China makes it illegal to insult ‘heroes and martyrs’ of its Communist Party
China's ongoing National People's Congress (NPC), an annual meeting of some 3,000 delegates, is currently debating general rules for a civil code. The rules are expected to be passed by the event's close this Wednesday.
Delegates made 126 changes to the most recent draft of the rules, released on March 8, which will serve as a preamble to the final code, expected in 2020, state media said.
One addition is the line: “Encroaching upon the name, portrait, reputation and honour of heroes and martyrs harms the public interest, and should bear civil liability.”
The deeds of revolutionary heroes and sacrifices of military martyrs are central to the Party's legitimacy, much of which is based on claims of great historic achievements, such as defeating Japan during the Second World War.
Academics who offer different interpretations of history which downplay the role of the Party and its heroes are labelled “historical nihilists”.
Chinese president Xi Jinping has emphasised the need for the party to have faith in its own version of history, pointing to the Soviet Union's collapse as a warning to cadres about what happens if revolutionary leaders are denounced.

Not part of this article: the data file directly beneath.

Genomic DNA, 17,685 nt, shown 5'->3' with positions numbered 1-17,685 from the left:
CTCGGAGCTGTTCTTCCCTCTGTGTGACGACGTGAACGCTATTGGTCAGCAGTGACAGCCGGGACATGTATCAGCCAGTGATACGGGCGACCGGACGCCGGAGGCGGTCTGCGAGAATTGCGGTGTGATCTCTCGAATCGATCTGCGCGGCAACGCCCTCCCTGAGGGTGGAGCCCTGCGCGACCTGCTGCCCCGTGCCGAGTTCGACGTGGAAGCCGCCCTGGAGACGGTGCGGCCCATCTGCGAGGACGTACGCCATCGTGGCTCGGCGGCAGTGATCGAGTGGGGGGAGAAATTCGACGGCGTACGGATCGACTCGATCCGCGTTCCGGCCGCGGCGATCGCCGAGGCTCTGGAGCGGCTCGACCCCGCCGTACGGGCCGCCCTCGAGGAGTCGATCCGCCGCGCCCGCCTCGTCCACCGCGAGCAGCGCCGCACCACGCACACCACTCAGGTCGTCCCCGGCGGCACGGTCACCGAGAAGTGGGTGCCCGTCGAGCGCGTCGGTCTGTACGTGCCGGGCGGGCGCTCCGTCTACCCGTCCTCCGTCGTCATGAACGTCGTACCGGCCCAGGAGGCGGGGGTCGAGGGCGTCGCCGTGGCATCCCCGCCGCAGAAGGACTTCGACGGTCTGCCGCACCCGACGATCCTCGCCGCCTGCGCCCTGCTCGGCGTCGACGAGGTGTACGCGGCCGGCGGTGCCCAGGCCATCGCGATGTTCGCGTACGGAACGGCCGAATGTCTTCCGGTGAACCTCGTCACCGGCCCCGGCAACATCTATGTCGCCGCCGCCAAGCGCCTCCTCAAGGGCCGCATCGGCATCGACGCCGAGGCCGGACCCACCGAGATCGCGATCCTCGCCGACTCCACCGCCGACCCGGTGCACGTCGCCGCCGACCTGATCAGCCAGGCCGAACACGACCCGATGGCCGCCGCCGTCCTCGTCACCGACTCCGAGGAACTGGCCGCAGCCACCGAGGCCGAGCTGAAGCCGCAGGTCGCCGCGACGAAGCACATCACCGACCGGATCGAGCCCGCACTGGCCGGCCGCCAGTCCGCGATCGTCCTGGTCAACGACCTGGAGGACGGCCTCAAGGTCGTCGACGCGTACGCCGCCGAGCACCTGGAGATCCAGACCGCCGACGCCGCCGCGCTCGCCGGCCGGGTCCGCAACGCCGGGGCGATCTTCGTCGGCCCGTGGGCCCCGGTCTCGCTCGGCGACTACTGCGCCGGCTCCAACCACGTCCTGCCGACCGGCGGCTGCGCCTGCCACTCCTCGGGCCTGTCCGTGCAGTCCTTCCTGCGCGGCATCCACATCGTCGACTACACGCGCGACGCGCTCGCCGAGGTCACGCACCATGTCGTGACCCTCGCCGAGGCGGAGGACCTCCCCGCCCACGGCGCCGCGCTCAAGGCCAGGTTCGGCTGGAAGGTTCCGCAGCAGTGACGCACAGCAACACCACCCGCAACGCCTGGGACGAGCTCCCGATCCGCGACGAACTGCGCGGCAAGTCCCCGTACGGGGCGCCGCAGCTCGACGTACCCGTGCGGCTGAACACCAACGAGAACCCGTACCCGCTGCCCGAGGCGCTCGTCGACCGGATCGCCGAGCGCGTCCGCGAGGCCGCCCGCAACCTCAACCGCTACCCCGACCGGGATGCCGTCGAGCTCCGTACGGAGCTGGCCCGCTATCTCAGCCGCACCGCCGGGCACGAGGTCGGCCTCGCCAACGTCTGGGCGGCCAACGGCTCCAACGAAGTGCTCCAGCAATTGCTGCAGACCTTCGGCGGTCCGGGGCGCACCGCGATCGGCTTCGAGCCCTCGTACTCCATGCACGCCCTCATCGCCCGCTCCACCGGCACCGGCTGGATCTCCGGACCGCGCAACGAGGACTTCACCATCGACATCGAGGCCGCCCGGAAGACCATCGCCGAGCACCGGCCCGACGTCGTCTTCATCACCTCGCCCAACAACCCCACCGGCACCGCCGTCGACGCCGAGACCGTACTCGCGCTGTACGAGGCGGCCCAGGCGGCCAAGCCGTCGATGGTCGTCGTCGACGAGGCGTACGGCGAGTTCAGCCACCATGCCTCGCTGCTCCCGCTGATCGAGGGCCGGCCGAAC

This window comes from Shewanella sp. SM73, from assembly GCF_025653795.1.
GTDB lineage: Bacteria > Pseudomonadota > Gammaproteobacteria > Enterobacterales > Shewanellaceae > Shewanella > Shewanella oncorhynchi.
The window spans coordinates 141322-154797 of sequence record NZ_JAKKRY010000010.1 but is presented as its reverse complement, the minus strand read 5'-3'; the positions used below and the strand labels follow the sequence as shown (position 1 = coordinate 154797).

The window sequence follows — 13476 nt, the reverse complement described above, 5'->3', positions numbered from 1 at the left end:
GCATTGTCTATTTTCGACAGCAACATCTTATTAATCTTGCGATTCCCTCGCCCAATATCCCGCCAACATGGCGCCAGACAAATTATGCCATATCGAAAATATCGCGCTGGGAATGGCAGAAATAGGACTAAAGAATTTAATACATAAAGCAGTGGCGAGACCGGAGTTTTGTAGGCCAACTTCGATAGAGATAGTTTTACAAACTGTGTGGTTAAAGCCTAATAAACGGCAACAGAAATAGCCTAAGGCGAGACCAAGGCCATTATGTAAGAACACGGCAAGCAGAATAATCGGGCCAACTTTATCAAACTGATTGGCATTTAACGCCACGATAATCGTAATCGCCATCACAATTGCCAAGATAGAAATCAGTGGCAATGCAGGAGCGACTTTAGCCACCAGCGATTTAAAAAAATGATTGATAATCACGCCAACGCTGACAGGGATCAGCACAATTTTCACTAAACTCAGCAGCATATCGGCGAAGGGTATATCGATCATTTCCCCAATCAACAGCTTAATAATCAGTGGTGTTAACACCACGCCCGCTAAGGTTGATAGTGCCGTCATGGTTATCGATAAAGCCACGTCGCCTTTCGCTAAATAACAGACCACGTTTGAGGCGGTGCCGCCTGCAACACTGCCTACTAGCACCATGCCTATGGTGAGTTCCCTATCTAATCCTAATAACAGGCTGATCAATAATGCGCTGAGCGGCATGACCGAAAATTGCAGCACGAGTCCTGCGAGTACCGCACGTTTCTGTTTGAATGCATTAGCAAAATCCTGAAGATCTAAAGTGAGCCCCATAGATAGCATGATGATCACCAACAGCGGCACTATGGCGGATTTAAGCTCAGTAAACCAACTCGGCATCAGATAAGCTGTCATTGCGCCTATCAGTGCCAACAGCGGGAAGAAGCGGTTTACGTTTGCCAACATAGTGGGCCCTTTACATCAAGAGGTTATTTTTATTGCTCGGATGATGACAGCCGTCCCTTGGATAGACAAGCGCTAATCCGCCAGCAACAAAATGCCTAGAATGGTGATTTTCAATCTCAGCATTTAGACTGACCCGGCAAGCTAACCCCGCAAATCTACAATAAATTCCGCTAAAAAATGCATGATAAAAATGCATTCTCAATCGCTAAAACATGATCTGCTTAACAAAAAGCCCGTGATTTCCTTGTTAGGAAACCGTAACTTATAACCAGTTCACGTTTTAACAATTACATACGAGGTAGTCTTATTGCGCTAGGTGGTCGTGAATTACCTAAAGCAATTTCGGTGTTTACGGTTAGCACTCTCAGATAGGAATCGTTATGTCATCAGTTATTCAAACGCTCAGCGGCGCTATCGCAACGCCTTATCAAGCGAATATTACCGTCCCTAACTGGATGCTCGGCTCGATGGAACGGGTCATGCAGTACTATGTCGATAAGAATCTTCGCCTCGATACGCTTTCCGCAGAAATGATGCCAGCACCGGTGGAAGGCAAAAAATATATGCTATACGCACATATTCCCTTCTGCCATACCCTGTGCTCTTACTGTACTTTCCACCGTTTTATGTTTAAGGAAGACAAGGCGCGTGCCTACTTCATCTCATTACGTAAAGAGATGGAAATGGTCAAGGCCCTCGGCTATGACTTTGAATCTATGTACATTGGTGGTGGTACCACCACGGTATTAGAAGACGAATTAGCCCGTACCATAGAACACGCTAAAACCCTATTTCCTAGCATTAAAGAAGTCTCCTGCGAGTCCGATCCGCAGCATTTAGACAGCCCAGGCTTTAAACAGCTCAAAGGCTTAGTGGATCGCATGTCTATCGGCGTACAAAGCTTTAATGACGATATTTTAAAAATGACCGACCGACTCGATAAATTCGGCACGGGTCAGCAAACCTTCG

The Party warned last year that a flood of online information is causing people to doubt the party and urged that the party do more to rebut “wrong” points of view.
“In modern life, some people use distorted facts and discrediting libel to maliciously slander and insult the honour and reputation of heroes and martyrs... the social impact is very bad, rules should be imposed in response,” the NPC's legal committee said on Sunday, according to a report today by the official Xinhua News Agency.
Politicians also amended the previous draft so that the age at which a child is considered to be capable of civil actions is now 8 years old instead of 6 years old and moved to further protect “good Samaritans” who help in an emergency from liability if they accidentally cause harm.
The ongoing compilation of the civil code, which will form the basis of all China's future private law once passed, is seen by some legal reformers as a test of how far China will go in allowing civil liberties that might impinge upon state power.
Lawyers have said that previous drafts of the preamble fail to make significant progress on protecting individuals from state encroachment for long-standing issues like property rights and the right to personal freedoms.
( Source )